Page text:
Often the drama of the October Revolution and the Bolshevik seizure of power overshadow the disastrous Russian-German war that preceded it and the extended, confusing, many-sided civil war between the Reds and the Whites that followed. But Nik Cornish's vivid photographic history gives equal coverage to each of these momentous events and shows how the Russian empire of the Romanovs was transformed into the Soviet dictatorship.
Contemporary photographs show the leading characters in the drama Tsar Nicholas II, Kerensky, Lenin and Trotsky and other Bosheviks, and the White commanders Denikin, Kolchak, Wrangel and the rest. But they also record, in an unforgettable way, the ordinary people who were caught up in the surge of events, civilian crowds on the city streets, peasant groups in the villages, the faces of common soldiers on all sides who fought on multiple fronts across Russia from Poland, the Baltic states and the White Sea to the Black Sea and Siberia.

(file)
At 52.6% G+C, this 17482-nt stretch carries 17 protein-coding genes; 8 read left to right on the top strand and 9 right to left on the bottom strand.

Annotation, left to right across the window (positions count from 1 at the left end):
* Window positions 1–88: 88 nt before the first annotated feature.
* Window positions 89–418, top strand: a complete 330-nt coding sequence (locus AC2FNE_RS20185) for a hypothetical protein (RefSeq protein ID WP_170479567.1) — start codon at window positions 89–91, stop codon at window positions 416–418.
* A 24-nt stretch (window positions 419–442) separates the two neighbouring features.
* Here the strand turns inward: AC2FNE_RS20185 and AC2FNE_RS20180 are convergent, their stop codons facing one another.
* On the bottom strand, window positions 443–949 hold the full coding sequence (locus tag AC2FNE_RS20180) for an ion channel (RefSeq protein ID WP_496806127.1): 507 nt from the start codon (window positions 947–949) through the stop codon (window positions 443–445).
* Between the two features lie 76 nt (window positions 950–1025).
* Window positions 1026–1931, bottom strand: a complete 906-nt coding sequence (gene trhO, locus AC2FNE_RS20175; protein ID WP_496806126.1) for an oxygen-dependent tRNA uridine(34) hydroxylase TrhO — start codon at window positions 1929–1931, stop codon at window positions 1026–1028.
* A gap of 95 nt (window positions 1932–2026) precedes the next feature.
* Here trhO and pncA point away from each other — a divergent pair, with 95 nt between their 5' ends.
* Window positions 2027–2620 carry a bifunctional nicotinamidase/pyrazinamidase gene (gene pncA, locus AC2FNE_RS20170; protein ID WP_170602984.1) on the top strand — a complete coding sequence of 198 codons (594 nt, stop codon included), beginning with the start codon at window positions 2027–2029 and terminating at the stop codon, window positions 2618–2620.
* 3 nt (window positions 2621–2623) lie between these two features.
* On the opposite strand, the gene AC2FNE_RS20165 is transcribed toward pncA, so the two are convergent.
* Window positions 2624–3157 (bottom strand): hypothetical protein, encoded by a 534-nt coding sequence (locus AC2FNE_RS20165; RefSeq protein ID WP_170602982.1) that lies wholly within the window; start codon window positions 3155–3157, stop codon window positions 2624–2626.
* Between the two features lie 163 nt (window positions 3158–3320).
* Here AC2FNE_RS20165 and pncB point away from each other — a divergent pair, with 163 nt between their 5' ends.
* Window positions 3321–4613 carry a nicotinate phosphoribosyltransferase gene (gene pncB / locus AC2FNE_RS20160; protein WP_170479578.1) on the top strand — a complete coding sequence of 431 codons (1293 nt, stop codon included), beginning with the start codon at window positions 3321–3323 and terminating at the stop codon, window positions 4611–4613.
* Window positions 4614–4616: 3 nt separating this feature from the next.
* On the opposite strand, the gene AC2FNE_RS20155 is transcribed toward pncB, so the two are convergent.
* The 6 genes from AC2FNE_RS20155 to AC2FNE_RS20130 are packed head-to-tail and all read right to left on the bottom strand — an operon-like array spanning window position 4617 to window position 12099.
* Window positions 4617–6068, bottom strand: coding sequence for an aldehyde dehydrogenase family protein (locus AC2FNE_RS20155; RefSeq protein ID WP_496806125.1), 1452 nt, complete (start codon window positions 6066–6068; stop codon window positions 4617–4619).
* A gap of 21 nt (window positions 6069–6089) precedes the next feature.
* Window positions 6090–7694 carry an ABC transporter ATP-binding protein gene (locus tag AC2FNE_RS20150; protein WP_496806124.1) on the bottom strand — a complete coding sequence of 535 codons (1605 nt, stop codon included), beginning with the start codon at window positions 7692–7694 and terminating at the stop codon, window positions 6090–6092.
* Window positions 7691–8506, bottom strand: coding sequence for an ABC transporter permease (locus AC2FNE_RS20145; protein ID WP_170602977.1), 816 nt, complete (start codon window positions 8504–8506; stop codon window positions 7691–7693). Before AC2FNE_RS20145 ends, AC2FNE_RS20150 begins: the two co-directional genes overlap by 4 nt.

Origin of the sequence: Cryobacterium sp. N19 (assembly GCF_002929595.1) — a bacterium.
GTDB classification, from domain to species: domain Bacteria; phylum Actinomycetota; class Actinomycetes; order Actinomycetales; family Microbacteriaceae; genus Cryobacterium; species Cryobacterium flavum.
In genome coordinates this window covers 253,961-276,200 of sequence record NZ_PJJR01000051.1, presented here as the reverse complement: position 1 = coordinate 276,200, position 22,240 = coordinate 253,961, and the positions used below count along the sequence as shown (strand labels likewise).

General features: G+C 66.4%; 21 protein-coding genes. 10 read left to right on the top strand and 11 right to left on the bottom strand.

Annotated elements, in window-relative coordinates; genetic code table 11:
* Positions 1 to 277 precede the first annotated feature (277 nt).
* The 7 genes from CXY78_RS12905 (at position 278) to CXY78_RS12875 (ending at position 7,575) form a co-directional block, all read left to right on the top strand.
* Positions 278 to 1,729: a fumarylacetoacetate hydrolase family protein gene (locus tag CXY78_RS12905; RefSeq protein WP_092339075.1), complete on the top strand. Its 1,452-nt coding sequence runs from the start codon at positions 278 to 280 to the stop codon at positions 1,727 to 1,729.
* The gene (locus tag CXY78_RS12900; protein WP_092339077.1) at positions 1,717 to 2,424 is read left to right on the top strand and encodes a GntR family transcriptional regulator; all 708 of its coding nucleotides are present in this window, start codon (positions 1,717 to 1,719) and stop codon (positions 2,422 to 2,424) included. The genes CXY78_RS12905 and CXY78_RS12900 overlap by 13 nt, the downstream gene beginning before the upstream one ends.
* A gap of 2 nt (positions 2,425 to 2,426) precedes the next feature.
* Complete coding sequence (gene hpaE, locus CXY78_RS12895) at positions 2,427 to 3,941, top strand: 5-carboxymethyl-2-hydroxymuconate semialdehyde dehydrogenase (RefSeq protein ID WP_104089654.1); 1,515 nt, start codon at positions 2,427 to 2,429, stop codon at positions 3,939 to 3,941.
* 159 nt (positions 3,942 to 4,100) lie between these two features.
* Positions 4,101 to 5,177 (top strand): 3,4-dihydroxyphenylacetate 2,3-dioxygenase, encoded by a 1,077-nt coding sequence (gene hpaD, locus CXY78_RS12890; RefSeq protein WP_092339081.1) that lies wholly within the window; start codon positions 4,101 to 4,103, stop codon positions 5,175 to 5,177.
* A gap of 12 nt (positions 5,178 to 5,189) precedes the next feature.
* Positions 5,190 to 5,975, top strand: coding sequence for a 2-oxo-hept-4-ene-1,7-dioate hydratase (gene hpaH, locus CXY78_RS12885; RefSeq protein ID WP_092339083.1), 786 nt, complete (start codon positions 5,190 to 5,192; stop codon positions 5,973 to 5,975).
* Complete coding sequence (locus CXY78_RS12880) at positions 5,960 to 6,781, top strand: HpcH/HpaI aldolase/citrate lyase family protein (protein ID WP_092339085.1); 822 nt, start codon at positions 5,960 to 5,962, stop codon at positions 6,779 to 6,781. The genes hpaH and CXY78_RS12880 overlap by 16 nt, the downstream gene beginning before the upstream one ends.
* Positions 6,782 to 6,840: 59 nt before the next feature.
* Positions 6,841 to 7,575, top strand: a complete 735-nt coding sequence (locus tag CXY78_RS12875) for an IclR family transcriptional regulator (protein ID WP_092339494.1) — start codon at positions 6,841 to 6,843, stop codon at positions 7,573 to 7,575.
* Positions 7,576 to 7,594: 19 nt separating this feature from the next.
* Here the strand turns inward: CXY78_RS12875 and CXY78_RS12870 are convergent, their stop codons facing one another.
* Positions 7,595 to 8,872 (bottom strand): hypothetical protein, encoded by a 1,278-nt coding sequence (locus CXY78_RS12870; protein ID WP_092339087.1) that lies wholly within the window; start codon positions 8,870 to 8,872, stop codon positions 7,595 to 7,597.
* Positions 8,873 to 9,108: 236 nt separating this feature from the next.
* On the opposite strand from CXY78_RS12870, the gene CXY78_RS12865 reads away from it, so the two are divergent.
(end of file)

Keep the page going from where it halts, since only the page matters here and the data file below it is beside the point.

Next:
The scale of the conflict was remarkable, as was the intensity of the experience of those who took part and witnessed it, and this collection of historic photographs gives a poignant insight into the conditions of their time. It is a fascinating introduction to a period that saw a sea change in Russian history.